January 19, 2020
The Second Sunday after Epiphany
Today’s gospel opens with further reflection on Jesus’ baptism. He is the Lamb of God who takes away the sin of the world, and the one anointed by the Spirit. In the liturgy we come and see Christ revealed among us in word and meal. We go forth to invite others to come and worship the Holy One, and to receive the gifts of grace and peace made known among us.
An icon of the calling of
Phillip and Nathaniel.
PRAYER OF THE DAY
Holy God, our strength and our redeemer, by Your Spirit hold us forever, that through Your grace we may worship You and faithfully serve You, follow You and joyfully find You, through Jesus Christ, our Lord. Amen.
1 Corinthians 1:1–9
Festivals and Commemorations this week
The faithful are remembered on the day of their death, the day they are born anew in heaven. The "c" indicates an approximate date.
January 19 Henry, Bishop of Uppsala, martyr, died 1156
Henry, an Englishman, became bishop of Uppsala, Sweden, in 1152 and is regarded as the patron of Finland. He traveled to Finland with the king of Sweden on a mission trip and remained there to organize the church. He was murdered in Finland by a man he had rebuked and who was disciplined by the church. Henry’s burial place became a center of pilgrimage. His popularity as a saint is strong in both Sweden and Finland.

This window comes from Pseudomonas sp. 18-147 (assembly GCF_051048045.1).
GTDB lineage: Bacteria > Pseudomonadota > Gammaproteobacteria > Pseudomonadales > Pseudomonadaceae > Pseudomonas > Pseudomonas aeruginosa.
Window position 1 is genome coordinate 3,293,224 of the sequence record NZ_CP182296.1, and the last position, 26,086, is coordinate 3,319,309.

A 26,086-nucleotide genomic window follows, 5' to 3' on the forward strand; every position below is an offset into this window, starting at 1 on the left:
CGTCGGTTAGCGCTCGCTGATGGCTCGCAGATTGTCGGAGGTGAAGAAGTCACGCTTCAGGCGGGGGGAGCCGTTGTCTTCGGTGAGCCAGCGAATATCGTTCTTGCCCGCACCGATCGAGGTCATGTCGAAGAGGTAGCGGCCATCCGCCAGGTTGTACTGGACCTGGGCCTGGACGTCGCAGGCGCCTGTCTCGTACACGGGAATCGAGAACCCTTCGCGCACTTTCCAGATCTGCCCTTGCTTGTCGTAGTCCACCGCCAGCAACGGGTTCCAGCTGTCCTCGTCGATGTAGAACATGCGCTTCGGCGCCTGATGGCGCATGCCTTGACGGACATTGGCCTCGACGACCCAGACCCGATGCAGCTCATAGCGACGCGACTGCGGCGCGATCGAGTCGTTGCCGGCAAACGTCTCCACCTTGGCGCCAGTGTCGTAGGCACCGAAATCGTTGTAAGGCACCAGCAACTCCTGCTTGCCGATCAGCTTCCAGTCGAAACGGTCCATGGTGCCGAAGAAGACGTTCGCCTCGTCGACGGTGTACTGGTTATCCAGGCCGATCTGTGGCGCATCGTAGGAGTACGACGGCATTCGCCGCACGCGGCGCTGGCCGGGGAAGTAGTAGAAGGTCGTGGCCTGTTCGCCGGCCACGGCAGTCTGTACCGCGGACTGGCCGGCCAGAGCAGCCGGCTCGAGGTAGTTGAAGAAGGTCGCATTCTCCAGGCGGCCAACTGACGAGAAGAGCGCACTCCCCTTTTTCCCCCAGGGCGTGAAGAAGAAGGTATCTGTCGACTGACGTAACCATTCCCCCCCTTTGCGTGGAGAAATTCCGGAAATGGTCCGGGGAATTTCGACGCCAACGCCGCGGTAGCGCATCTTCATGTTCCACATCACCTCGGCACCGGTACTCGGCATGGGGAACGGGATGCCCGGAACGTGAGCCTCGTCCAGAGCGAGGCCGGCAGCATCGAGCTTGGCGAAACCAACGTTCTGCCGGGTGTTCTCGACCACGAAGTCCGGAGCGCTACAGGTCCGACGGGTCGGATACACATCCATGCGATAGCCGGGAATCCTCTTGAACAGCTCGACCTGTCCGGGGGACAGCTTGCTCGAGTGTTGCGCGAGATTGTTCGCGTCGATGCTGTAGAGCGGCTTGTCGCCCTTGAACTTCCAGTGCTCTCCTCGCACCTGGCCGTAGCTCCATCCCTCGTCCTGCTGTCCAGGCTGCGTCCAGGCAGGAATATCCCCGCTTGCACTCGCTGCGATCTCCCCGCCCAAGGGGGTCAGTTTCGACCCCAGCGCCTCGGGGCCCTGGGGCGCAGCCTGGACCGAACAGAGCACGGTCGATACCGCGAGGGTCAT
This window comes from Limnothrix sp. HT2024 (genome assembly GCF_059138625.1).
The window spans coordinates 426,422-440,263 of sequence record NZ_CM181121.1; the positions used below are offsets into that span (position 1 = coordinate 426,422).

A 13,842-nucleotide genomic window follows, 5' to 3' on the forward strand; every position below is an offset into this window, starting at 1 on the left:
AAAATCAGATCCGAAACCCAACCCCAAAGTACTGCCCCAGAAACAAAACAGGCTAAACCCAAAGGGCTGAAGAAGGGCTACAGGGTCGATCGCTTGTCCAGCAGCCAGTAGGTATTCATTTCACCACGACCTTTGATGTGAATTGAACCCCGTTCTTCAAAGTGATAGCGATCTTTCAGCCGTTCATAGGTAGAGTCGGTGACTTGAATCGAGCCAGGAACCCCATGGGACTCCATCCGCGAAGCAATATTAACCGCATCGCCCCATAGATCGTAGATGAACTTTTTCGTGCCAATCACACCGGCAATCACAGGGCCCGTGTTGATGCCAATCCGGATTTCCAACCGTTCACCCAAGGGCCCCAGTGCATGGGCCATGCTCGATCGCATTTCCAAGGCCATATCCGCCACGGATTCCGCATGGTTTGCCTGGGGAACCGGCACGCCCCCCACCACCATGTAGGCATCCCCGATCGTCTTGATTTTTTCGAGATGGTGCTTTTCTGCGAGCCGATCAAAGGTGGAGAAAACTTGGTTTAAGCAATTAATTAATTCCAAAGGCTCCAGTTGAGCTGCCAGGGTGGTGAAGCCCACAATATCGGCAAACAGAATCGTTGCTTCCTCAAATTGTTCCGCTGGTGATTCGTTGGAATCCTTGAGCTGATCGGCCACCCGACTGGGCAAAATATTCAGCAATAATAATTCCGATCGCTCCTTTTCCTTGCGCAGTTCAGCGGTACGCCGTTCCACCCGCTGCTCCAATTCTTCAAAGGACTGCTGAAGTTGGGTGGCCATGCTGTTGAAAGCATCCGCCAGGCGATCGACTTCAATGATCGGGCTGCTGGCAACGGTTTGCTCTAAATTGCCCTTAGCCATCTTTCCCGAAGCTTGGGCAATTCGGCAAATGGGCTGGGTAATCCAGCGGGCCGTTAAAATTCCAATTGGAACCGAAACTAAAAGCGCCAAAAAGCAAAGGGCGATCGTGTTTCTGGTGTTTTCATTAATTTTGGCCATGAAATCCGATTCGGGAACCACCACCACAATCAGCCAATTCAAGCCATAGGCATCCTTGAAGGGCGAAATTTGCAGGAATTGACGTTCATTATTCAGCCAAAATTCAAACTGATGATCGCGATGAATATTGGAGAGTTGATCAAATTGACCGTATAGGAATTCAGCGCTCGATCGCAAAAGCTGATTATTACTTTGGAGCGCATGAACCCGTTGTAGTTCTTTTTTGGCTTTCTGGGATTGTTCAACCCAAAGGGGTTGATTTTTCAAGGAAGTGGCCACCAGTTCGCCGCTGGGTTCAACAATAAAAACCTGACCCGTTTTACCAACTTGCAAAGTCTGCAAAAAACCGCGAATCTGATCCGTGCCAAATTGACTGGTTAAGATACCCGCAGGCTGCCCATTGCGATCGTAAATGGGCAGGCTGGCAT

January 21 Agnes, martyr, died around 304
Agnes was a girl of about thirteen living in Rome, who had chosen a life of service to Christ as a virgin, despite the Roman emperor Diocletian’s ruling that outlawed all Christian activity. The details of her martyrdom are not clear, but she gave witness to her faith and was put to death as a result, most likely by the sword. Since her death, the church has honored her as one of the chief martyrs of her time.
January 25 Conversion of Paul
Week of Prayer for Christian Unity ends
Today the Week of Prayer for Christian Unity comes to an end. The church remembers how a man of Tarsus named Saul, a former persecutor of the early Christian church, was turned around by God’s grace to become one of its chief preachers. The risen Christ appeared to Paul on the road to Damascus and called him to proclaim the gospel. The narratives describing Paul’s conversion in the Acts of the Apostles, Galatians, and 1 Corinthians inspire this commemoration, which was first celebrated among the Christians of Gaul.